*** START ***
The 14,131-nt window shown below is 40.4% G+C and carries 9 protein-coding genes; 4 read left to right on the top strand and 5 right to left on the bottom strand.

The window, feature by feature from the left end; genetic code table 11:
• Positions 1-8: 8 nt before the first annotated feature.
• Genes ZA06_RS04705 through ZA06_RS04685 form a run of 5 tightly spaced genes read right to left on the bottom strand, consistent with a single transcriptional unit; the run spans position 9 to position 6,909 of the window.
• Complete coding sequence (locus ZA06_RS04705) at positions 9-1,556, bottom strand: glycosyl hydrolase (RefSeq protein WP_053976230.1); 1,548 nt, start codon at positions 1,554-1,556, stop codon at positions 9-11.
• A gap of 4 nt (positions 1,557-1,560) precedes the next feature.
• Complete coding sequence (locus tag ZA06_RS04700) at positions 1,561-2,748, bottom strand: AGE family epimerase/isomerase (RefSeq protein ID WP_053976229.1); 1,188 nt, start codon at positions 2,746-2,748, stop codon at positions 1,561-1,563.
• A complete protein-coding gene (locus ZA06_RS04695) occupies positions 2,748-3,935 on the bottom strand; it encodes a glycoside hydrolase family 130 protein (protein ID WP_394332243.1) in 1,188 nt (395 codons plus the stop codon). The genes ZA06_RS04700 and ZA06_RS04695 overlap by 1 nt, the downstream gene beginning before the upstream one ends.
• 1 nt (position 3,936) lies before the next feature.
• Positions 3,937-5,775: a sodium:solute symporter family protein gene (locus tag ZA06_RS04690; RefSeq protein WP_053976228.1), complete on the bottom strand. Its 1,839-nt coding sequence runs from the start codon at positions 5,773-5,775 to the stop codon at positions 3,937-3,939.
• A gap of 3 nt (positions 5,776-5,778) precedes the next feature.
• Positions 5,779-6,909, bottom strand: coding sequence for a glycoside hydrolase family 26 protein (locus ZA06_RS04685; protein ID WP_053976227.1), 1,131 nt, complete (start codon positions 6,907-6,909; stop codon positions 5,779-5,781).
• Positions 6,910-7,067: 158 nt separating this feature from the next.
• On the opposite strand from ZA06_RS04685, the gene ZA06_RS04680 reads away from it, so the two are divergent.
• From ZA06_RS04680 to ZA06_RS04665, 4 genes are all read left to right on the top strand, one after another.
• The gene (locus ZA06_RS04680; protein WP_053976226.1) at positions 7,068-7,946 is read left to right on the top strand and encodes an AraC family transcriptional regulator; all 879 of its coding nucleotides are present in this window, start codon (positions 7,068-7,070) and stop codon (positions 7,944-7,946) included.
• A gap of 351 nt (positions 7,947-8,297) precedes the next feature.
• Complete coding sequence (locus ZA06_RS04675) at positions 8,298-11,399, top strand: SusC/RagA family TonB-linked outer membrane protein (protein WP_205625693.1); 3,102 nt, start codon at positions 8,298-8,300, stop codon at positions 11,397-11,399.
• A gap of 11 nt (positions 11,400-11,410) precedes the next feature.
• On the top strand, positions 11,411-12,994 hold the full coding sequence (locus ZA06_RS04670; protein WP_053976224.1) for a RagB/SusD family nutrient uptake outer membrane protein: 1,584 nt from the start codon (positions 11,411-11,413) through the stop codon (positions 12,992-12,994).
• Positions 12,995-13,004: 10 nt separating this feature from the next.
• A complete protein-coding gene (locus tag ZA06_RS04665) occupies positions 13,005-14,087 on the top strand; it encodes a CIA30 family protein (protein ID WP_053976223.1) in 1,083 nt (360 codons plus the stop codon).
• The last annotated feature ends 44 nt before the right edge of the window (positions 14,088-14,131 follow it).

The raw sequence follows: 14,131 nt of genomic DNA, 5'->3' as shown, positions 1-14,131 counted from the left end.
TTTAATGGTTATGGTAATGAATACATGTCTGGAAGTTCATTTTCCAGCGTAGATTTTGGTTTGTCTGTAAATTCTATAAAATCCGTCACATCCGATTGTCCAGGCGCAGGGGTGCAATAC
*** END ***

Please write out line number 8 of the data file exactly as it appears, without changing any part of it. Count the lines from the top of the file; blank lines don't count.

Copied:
• A complete protein-coding gene (locus ZA06_RS04695) occupies positions 2,748-3,935 on the bottom strand; it encodes a glycoside hydrolase family 130 protein (protein ID WP_394332243.1) in 1,188 nt (395 codons plus the stop codon). The genes ZA06_RS04700 and ZA06_RS04695 overlap by 1 nt, the downstream gene beginning before the upstream one ends.